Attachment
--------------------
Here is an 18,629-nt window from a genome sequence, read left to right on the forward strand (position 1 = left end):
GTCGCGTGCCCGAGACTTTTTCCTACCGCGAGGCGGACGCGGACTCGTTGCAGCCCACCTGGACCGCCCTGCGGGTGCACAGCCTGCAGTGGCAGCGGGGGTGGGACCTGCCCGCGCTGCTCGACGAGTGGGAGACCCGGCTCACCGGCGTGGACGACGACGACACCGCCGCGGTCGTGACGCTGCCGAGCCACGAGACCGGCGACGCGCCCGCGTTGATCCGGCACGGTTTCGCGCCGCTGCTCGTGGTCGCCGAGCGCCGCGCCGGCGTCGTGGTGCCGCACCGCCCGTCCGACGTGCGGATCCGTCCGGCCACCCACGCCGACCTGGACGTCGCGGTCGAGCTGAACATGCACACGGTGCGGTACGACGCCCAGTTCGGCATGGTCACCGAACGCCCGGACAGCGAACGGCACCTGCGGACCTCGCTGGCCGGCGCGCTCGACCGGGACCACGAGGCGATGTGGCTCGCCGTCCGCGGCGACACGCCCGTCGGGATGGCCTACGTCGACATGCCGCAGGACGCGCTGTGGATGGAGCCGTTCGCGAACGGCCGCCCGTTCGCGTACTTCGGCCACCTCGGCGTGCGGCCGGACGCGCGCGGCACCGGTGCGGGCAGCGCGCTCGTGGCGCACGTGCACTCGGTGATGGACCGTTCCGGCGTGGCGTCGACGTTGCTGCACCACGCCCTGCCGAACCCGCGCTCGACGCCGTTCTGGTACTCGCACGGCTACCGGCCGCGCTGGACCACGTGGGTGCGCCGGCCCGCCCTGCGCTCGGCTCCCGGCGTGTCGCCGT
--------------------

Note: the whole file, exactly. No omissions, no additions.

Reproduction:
Here is an 18,629-nt window from a genome sequence, read left to right on the forward strand (position 1 = left end):
GTCGCGTGCCCGAGACTTTTTCCTACCGCGAGGCGGACGCGGACTCGTTGCAGCCCACCTGGACCGCCCTGCGGGTGCACAGCCTGCAGTGGCAGCGGGGGTGGGACCTGCCCGCGCTGCTCGACGAGTGGGAGACCCGGCTCACCGGCGTGGACGACGACGACACCGCCGCGGTCGTGACGCTGCCGAGCCACGAGACCGGCGACGCGCCCGCGTTGATCCGGCACGGTTTCGCGCCGCTGCTCGTGGTCGCCGAGCGCCGCGCCGGCGTCGTGGTGCCGCACCGCCCGTCCGACGTGCGGATCCGTCCGGCCACCCACGCCGACCTGGACGTCGCGGTCGAGCTGAACATGCACACGGTGCGGTACGACGCCCAGTTCGGCATGGTCACCGAACGCCCGGACAGCGAACGGCACCTGCGGACCTCGCTGGCCGGCGCGCTCGACCGGGACCACGAGGCGATGTGGCTCGCCGTCCGCGGCGACACGCCCGTCGGGATGGCCTACGTCGACATGCCGCAGGACGCGCTGTGGATGGAGCCGTTCGCGAACGGCCGCCCGTTCGCGTACTTCGGCCACCTCGGCGTGCGGCCGGACGCGCGCGGCACCGGTGCGGGCAGCGCGCTCGTGGCGCACGTGCACTCGGTGATGGACCGTTCCGGCGTGGCGTCGACGTTGCTGCACCACGCCCTGCCGAACCCGCGCTCGACGCCGTTCTGGTACTCGCACGGCTACCGGCCGCGCTGGACCACGTGGGTGCGCCGGCCCGCCCTGCGCTCGGCTCCCGGCGTGTCGCCGT